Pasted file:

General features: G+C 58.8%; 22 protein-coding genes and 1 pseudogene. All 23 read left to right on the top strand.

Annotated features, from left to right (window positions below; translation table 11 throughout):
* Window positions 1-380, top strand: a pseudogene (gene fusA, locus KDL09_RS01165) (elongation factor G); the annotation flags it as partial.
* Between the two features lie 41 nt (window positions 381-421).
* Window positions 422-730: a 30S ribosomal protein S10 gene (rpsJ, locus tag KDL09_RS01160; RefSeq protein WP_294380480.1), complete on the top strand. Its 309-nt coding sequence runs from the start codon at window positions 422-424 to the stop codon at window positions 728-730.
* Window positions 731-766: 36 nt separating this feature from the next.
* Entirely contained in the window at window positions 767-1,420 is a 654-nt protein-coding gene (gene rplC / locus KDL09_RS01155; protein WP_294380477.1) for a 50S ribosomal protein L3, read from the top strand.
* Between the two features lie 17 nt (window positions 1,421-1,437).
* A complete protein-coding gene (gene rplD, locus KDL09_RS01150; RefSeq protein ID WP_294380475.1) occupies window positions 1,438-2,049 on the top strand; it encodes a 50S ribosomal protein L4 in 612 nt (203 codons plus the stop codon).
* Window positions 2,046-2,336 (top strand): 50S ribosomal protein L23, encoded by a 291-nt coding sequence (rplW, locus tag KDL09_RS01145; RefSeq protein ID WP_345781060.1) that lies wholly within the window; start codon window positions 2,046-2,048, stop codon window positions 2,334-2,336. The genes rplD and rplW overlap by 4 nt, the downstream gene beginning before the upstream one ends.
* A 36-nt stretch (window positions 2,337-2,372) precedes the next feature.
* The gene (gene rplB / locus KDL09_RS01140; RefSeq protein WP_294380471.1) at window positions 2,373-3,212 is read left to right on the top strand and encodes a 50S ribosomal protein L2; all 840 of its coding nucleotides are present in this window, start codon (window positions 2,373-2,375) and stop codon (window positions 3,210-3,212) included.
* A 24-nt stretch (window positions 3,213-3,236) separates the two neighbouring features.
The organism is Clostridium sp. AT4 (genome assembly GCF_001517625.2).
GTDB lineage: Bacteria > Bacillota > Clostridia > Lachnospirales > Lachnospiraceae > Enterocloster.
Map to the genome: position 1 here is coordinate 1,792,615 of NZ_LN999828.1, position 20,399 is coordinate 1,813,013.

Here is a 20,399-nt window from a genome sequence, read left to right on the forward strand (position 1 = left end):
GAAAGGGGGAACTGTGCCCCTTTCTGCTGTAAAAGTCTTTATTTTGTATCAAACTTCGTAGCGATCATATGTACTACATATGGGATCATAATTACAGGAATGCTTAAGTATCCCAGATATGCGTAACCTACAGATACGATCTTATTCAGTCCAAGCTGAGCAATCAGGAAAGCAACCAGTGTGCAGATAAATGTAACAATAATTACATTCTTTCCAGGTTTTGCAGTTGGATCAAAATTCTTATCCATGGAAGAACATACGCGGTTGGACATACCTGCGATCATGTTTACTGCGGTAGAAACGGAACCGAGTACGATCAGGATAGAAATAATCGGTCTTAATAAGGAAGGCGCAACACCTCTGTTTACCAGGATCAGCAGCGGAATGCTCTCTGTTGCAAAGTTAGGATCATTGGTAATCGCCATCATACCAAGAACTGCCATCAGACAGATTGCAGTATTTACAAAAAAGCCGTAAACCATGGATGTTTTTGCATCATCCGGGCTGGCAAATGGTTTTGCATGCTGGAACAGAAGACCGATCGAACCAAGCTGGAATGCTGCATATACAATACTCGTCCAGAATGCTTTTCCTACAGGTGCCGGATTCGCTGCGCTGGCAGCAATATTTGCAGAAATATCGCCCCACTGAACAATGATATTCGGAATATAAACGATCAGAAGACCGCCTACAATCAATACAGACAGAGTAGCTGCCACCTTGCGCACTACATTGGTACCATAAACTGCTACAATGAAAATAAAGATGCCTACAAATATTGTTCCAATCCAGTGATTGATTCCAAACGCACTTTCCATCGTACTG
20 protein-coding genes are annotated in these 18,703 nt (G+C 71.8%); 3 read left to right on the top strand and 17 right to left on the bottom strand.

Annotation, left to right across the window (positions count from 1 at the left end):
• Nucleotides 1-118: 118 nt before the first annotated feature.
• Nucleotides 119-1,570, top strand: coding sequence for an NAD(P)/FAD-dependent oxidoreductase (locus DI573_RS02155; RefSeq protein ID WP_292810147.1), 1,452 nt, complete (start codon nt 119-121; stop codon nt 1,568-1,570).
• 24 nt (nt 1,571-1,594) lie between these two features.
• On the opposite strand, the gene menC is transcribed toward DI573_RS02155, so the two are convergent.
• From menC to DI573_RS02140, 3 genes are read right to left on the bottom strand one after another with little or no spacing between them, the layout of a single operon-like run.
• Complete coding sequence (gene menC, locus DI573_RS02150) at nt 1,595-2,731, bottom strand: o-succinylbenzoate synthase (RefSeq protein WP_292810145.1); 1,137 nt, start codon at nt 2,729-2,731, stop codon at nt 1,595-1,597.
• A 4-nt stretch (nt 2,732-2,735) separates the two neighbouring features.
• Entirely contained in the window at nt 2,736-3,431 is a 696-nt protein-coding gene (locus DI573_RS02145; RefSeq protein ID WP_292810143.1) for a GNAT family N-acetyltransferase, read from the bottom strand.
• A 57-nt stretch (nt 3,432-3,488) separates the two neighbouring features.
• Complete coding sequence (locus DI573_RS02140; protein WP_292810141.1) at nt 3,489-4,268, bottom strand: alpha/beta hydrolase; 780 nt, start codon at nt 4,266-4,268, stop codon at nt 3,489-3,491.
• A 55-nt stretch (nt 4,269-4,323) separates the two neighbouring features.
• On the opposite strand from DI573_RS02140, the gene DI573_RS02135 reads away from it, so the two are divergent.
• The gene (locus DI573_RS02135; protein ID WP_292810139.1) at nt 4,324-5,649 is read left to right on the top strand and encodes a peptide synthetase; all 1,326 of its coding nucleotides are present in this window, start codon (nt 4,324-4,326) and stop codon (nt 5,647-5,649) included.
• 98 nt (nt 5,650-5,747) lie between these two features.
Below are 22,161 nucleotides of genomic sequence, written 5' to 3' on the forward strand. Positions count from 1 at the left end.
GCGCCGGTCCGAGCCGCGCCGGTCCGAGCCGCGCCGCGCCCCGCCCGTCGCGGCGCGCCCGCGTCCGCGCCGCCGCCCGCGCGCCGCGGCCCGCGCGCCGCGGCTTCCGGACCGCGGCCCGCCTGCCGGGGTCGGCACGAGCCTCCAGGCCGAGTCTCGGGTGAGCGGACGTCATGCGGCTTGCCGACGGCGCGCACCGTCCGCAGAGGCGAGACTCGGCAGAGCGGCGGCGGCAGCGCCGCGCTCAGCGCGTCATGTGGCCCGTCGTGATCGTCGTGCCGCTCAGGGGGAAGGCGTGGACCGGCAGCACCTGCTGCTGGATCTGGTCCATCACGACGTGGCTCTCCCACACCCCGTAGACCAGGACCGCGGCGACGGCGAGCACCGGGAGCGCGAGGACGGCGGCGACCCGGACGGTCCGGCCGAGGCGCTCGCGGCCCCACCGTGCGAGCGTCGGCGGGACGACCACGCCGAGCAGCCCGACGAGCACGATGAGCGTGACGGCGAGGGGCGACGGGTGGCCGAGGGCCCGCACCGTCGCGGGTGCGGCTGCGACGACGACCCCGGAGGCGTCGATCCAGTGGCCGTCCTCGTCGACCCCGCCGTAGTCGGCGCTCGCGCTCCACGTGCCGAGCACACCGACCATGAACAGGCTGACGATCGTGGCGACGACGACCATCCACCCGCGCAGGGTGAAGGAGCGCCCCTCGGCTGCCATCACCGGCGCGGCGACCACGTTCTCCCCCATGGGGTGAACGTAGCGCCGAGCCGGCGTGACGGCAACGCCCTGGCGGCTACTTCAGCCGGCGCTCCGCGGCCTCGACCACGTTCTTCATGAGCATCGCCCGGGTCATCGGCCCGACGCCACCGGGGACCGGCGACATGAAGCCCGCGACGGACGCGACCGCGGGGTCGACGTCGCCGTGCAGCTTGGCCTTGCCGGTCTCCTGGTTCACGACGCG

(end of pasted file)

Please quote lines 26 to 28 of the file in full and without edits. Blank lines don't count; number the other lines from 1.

• Complete coding sequence (gene menC, locus DI573_RS02150) at nt 1,595-2,731, bottom strand: o-succinylbenzoate synthase (RefSeq protein WP_292810145.1); 1,137 nt, start codon at nt 2,729-2,731, stop codon at nt 1,595-1,597.
• A 4-nt stretch (nt 2,732-2,735) separates the two neighbouring features.
• Entirely contained in the window at nt 2,736-3,431 is a 696-nt protein-coding gene (locus DI573_RS02145; RefSeq protein ID WP_292810143.1) for a GNAT family N-acetyltransferase, read from the bottom strand.